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HomeInformation3D-printed tubular pump provides alternative to heart transplant
Smart aortic pump

3D-printed tubular pump provides alternative to heart transplant

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Heart failure is a serious condition caused by the heart failing to pump enough blood around the body at the right pressure. Heart failure cannot be cured, for serious heart failure, the best form of treatment is a heart transplant, but the demand by far outweighs the supply as around 160,000 people require one in Europe each year, but only 600 donor hearts are available.

A smart material which expands when a voltage is applied to it would surround an inner woven tube to act as a pump. The tube would be made using origami-type auxetic techniques which allow it to collapse and expand. Using 3D printing techniques, the research team aims for the smart pump to be tailor-made to each patient by using MRI scan data.

Developed by Dr Philip Breedon and other researchers at Nottingham Trent University and Nottingham University Hospitals NHS Trust in UK, the "smart aortic pump" is coated in a smart material which expands when a voltage is applied to it would surround an inner woven tube to act as a pump. It would create a counter blood-flow by pumping out of phase with the diseased heart. When the heart fills with blood, the woven tube would contract to increase pressure in the heart. When the heart then pumps oxygenated blood around the body, the tube would expand to release the pressure and increase the blood flow.

The device – for which a patent has been filed – would create a counter blood-flow by pumping out of phase with the diseased heart. When the heart fills with blood, the woven tube would contract to increase pressure in the heart. When the heart then pumps oxygenated blood around the body, the tube would expand to release the pressure and increase the blood flow.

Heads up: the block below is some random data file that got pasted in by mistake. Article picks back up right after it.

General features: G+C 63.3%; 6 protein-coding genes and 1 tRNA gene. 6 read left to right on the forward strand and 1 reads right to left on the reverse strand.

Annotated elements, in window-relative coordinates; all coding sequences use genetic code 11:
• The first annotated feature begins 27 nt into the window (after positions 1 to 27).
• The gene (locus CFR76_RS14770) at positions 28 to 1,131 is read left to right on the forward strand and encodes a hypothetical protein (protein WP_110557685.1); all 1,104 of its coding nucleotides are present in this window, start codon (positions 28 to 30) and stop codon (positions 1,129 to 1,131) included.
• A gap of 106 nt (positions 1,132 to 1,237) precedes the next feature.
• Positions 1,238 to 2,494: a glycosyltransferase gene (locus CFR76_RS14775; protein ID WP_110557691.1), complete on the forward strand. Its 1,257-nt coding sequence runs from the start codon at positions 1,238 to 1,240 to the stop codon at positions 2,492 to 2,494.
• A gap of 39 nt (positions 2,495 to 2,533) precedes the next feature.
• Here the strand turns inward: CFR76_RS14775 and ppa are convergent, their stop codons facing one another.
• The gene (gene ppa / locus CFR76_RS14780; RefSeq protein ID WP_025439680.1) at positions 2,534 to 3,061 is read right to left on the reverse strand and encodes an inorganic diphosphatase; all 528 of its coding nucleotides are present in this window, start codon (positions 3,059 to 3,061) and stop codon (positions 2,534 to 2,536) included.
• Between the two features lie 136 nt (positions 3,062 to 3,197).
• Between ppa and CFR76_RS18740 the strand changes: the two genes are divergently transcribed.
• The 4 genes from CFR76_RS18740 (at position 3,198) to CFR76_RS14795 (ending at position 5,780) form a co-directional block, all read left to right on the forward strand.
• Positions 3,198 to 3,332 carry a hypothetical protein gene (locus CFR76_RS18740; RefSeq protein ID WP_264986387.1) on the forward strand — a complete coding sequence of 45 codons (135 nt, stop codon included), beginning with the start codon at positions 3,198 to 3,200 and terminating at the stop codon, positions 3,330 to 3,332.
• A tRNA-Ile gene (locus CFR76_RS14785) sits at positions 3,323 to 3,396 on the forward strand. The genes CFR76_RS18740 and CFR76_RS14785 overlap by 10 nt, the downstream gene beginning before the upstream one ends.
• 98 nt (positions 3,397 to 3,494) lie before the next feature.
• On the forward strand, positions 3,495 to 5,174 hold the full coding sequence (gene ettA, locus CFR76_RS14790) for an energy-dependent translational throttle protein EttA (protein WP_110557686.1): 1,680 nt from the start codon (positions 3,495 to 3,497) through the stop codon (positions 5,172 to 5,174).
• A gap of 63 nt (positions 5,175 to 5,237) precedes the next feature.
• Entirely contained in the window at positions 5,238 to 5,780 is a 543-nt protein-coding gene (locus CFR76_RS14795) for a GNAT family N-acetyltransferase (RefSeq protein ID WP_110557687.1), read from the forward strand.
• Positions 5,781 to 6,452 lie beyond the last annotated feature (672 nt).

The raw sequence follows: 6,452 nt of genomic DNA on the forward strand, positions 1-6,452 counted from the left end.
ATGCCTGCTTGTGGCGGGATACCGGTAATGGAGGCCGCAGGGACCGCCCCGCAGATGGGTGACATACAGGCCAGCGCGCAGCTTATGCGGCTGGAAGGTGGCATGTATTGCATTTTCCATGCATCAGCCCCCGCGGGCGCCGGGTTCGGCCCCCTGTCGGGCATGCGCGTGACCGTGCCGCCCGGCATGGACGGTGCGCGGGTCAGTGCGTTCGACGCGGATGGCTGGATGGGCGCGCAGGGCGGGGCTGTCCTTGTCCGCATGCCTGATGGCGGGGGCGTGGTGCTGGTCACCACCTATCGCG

An artist´s impression of the smart aortic pump being

developed by Nottingham Trent University and Nottingham University Hospitals

The pump would be powered by an implanted battery and would be entirely self-contained, without the need for the patient to be hospital bedbound or connected to large machinery via catheters and transdermal lines.

Dr Philip Breedon, a reader in smart technologies at Nottingham Trent University’s School of Architecture, Design and the Built Environment, who is leading the research team, said: “This device could really be ground-breaking and more effective than any other therapy currently being used around the world. Chronic heart failure is a major health challenge and up to 40% of sufferers die within the first year. The best form of treatment is a heart transplant, but the demand by far outweighs the supply as around 160,000 people require one in Europe each year, but only 600 donor hearts are available.

“The technology currently used to help people with acute heart failure can only be used for a few days and involves the patient being attached to large external machines which need to be plugged into the mains power supply. The smart aortic graft has the potential to not only extend a patient’s life, but also to provide them with mobility, comfort and a reduced need for carers.”

The team is currently working on the rechargeable batteries so no operation is needed for replacing battery from time to time.

Using 3D printing techniques, the research team aims for the smart pump to be tailor-made to each patient by using MRI scan data.


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